Selle (’22) has reclassified the vaginal smears of the guinea pig after a detailed study of the changes in the vaginal epithelium. He has recognized a separate ‘cornified cell stage’ similar to the same stage in the rat. Such a stage may be actually present in a large number ‘of cases, but, as a rule, it is indistinct and overlaps both the preceding and the following stages. This cornified cell stage of Selle corresponds to the ‘intermediate period’ of Stockard and Papanicolaou, and not to the stage 2 as given in Selle’s table. His stage 3 corresponds to the intermediate +II, whereas his stage 4 is equivalent to the stages III and IV of Stockard and Papanicolaou.


Murphey (’22) and Frei and Metzger (’26) have recognized four stages in the oestrous cycle in the cow with the vaginal smear method. Hartman (’23), in his study of the oestrous cycle in the opossum, also recognized four stages corresponding to the ones described in the rodents.


In 1924, McKenzie and Zupp, and in 1926, Wilson studied vaginal smears in swine. They found periodic variations in the cellular and leucocytic make-up of the smears, indicative of a cyclic rhythm.


A further step was made by Corner’s (’23) application of this method to the Primates. His observations on Macacus rhesus, though not entirely in line with the smear findings in the rodents, yet revealed a rhythm in the vaginal reactions. The average length of cycle in the Macacus, when the regular cycles are considered, is about 27 days, which is almost the same as in the human. During menstruation, which lasted 4 to 6 days, the vaginal smear contained erythrocytes, epithelial cells, and leucocytes. In the first half of the intermenstrual interval there were relatively few epithelial cells and many leucocytes. About the middle of the interval a sharp drop in leucocytes occurred or even total disappearance. Leucocytes sometimes reappeared a few days later or were absent until onset of next menstruation or a few days before. During the second half of the intermenstrual interval there was an increased desquamation of epithelial cells. The pre-menstrual smear seemed to be thick and caseous, whereas the postmenstrual smear was rather thin and scanty.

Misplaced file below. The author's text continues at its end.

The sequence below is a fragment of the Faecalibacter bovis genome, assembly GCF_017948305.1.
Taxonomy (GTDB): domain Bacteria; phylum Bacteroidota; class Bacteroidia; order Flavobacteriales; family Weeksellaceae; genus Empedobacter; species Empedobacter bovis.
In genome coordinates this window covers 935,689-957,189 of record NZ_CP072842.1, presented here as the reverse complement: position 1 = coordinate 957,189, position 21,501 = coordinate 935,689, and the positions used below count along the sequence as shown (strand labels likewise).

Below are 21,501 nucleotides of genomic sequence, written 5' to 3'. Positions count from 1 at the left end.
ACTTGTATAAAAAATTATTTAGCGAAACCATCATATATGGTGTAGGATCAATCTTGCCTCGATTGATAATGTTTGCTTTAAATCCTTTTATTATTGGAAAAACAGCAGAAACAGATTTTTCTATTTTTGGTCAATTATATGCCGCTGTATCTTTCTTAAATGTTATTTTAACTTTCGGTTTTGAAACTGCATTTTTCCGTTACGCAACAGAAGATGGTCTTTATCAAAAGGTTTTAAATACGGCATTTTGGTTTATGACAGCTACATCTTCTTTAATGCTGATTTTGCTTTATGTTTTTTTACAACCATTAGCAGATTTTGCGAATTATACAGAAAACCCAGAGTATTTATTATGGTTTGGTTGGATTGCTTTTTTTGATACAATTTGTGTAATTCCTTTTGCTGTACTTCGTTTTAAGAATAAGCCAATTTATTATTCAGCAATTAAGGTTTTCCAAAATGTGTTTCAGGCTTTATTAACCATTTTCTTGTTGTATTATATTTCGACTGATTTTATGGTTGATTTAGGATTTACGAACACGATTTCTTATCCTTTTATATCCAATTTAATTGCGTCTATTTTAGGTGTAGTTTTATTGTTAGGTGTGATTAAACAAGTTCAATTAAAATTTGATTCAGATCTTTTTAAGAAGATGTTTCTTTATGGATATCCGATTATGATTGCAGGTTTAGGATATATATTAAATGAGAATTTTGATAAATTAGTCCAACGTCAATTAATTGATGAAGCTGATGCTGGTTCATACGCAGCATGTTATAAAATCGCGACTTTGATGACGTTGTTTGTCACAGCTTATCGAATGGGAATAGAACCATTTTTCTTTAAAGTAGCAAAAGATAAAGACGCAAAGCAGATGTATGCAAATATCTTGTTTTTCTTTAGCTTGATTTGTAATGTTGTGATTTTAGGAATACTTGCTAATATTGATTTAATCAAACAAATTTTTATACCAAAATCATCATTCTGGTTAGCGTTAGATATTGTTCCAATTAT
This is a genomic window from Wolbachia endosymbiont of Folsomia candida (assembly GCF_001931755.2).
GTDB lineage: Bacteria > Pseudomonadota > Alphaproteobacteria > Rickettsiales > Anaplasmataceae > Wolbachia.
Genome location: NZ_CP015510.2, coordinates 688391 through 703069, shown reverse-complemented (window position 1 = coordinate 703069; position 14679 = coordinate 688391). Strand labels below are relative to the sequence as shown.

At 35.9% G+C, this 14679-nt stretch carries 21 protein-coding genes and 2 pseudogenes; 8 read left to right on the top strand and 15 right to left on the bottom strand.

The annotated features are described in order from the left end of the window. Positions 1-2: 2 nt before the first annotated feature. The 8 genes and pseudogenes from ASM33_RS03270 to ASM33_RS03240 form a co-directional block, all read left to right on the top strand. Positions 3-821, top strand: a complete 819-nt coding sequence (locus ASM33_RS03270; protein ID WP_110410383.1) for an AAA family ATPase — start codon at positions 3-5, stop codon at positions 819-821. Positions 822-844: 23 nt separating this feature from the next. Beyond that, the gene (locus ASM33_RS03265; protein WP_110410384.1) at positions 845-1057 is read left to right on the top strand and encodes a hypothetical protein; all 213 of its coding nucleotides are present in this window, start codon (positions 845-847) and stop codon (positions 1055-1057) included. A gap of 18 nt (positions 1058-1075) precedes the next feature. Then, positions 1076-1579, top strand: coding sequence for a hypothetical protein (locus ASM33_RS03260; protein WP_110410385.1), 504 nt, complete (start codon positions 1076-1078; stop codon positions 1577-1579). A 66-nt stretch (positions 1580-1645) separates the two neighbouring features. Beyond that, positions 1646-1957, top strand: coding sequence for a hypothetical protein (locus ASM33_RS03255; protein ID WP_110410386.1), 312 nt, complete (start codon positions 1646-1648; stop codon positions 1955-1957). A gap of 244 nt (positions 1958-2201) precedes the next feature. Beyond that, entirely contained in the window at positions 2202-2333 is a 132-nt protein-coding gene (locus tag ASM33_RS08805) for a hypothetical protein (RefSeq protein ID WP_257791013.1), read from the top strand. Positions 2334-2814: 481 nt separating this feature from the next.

These observations, though not establishing a definite succession of clear-cut stages, reveal the existence of a rhythm expressed mainly in the periodical increase and decrease in the number of the leucocytes and the epithelial cells. As Corner concludes:

There is to some degree a cycle of the vaginal secretion in this species. There is hardly enough evidence to warrant a correlation with the much sharper cycle of the rodents; moreover there was seen in the monkeys no massive desquamation of completely cornified epithelial cells and no swarming of leucocytes into the epithelial debris. However, . . . . it seems very likely that the disappearance, or diminution in number of vaginal leucocytes, which usually happened about the tenth to the fifteenth day before the onset of menstruation (in regular cycles of 25 to 30 days) is to be compared with the disappearance of leucocytes from the vagina of rodents at oestrus or shortly before the moment of ovulation.


In a later paper, 1927, in which the presence of menstruation without ovulation in Macacus rhesus was reported, Corner stated that daily vaginal smears, taken from animals with ovulative and non-ovulative cycles, were practically alike. The presence or absence of ovulation could not be ascertained by the examination of vaginal smears.


Allen, in 1927, also studied vaginal smears of the monkey, Macacus rhesus, and found varying numbers of epithelial cells in different stages of cornification. Some of these cells were quite normal, others were flattened and their nuclei were pyknotic. The epithelial elements were present in greatest numbers during the latter half of the second and the whole third week of the cycle. Completely cornified, non-nucleated cells frequently also appeared at these times. Leucocytes were present in greatest numbers before, during, and after menstruation and in least numbers or absent between the tenth and the twentieth to twenty-fourth day of the shorter cycle. During menstruation varying numbers of erythrocytes were present.


Allen’s findings are more or less in line with Corner’s observations, especially in regard to leucocytes. Corner found many leucocytes during and after menstruation and Allen before, during, and after. At about the tenth day both noticed a progressive diminution in the number of the leucocytes. This diminution lasted for a few days or almost up to the onset of next menstruation. In regard to ovulation, they agree that, whenever present, it occurs in the mid-period, between the tenth and the fifteenth days.